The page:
Thursday, May 24, 2012

Travel Prep and Rat Pucking

This afternoon's study break (because even super geniuses need to think about something else after eight straight hours of reading academic articles) was spent getting things together and making a final packing list before I am off to my first field research site next weekend. My garb is all washed and ready to go. The tent is in the basement, bit will not be put in the car until the day before I leave because the trunk leaks. I purchased my season pass to this faire online earlier this week. And after a minor shopping trip for things like batteries for my digital recorder and bottled water for the camp-out portion of this expedition, I should be ready to go.

I'm pretty excited. Opening weekend of this faire is marks the beginning of the season for many people in this region of the country. It is traditionally a kind of reunion for the pirates I have fallen in with. We will be getting a large group together at a state park campground at a lake near the faire site. Research-wise, it's an opportunity to observe ren faire people together, but outside the faire environment itself. But personally, I also think it promises to be a great deal of fun. But it's okay, these pirates are used to seeing me scribbling in a notebook by now.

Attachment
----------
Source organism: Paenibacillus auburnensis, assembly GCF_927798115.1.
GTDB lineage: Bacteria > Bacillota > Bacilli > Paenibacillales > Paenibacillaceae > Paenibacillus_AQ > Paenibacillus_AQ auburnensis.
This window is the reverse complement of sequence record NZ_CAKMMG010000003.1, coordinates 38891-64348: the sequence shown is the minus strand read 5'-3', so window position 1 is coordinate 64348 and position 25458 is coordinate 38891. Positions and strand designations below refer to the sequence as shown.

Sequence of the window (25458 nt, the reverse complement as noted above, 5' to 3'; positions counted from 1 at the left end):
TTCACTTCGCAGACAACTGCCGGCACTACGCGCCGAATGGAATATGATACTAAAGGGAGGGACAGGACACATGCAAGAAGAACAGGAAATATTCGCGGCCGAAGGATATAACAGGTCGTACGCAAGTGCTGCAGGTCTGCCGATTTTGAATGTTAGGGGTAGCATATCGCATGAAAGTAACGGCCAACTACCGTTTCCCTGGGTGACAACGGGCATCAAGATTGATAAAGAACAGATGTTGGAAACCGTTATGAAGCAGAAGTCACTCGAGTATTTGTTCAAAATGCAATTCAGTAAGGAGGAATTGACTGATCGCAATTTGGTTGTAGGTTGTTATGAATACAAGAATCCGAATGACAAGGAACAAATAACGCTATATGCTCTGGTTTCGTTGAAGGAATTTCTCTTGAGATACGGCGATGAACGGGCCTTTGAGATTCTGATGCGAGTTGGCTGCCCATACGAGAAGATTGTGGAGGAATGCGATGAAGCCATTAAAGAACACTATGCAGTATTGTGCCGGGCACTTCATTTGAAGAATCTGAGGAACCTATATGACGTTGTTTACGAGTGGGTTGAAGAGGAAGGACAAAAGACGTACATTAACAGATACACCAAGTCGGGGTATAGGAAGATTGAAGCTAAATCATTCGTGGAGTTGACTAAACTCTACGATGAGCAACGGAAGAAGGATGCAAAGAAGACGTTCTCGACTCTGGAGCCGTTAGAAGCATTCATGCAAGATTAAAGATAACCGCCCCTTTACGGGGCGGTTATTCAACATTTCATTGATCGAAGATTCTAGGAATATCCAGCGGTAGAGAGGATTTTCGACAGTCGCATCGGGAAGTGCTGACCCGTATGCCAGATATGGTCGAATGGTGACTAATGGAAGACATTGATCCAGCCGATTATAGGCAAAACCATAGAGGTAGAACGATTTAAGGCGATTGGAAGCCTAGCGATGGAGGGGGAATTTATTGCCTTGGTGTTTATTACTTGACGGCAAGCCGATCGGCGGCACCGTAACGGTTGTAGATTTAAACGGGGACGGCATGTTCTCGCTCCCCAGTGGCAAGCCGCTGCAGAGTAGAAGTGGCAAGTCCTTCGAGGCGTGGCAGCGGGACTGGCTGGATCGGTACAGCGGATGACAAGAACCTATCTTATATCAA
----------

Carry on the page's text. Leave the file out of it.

Rat Pucking, 2011
Yes, that red blur flying through the air is in fact a pucked rat. 
As a small preview, this photo is from this particular faire last year. It's a game, a sport really, called "rat pucking" (pronounce your Ps), in which a long stuck is used to chuck...er, puck a bean bag rat down the length of the main street through the village. There are rules about hotting obstacles or patrons, and a limit on the number of strokes one gets before they're out. Each pucker chooses a "catty" (like caddy but with mice) who runs after and guards their rat from other players (and occasionally mischievous children). Distance counts; and there is a bucket of some kind the rat has to land in at the end. As far as I can tell, this game is unique to this culture, perhaps even to this faire (I will have to ask someone about that). There are norms of play, and what goes on among the audience (non-players) during the game. And I look forward to studying this and other colorful experiences in a little more than a week from today.

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